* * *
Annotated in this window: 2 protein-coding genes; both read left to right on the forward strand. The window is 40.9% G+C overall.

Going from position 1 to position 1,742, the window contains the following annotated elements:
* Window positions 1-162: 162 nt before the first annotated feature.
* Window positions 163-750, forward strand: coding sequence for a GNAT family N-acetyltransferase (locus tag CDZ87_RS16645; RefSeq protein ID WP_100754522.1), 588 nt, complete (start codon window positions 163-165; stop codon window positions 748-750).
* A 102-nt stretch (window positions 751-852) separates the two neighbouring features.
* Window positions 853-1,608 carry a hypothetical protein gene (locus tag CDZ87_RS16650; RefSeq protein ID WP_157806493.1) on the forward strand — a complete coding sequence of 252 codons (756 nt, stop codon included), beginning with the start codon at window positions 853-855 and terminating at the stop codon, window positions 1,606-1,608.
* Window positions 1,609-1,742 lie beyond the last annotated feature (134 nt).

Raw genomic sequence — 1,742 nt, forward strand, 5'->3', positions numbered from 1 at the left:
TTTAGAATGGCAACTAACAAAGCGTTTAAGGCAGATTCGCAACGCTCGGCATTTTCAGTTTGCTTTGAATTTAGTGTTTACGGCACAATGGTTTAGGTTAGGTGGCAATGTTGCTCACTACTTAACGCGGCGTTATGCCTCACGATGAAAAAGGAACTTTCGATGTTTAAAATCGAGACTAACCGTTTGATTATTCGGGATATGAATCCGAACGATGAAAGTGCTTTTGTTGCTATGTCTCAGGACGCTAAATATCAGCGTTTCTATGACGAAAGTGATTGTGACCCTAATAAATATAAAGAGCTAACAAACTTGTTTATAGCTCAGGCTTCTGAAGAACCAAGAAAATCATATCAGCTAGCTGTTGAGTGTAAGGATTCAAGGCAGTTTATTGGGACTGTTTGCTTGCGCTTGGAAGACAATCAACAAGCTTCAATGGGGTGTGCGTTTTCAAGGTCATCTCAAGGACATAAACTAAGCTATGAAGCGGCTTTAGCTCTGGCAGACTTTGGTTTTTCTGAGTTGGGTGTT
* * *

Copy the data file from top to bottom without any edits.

Annotated in this window: 2 protein-coding genes; both read left to right on the forward strand. The window is 40.9% G+C overall.

Going from position 1 to position 1,742, the window contains the following annotated elements:
* Window positions 1-162: 162 nt before the first annotated feature.
* Window positions 163-750, forward strand: coding sequence for a GNAT family N-acetyltransferase (locus tag CDZ87_RS16645; RefSeq protein ID WP_100754522.1), 588 nt, complete (start codon window positions 163-165; stop codon window positions 748-750).
* A 102-nt stretch (window positions 751-852) separates the two neighbouring features.
* Window positions 853-1,608 carry a hypothetical protein gene (locus tag CDZ87_RS16650; RefSeq protein ID WP_157806493.1) on the forward strand — a complete coding sequence of 252 codons (756 nt, stop codon included), beginning with the start codon at window positions 853-855 and terminating at the stop codon, window positions 1,606-1,608.
* Window positions 1,609-1,742 lie beyond the last annotated feature (134 nt).

Raw genomic sequence — 1,742 nt, forward strand, 5'->3', positions numbered from 1 at the left:
TTTAGAATGGCAACTAACAAAGCGTTTAAGGCAGATTCGCAACGCTCGGCATTTTCAGTTTGCTTTGAATTTAGTGTTTACGGCACAATGGTTTAGGTTAGGTGGCAATGTTGCTCACTACTTAACGCGGCGTTATGCCTCACGATGAAAAAGGAACTTTCGATGTTTAAAATCGAGACTAACCGTTTGATTATTCGGGATATGAATCCGAACGATGAAAGTGCTTTTGTTGCTATGTCTCAGGACGCTAAATATCAGCGTTTCTATGACGAAAGTGATTGTGACCCTAATAAATATAAAGAGCTAACAAACTTGTTTATAGCTCAGGCTTCTGAAGAACCAAGAAAATCATATCAGCTAGCTGTTGAGTGTAAGGATTCAAGGCAGTTTATTGGGACTGTTTGCTTGCGCTTGGAAGACAATCAACAAGCTTCAATGGGGTGTGCGTTTTCAAGGTCATCTCAAGGACATAAACTAAGCTATGAAGCGGCTTTAGCTCTGGCAGACTTTGGTTTTTCTGAGTTGGGTGTT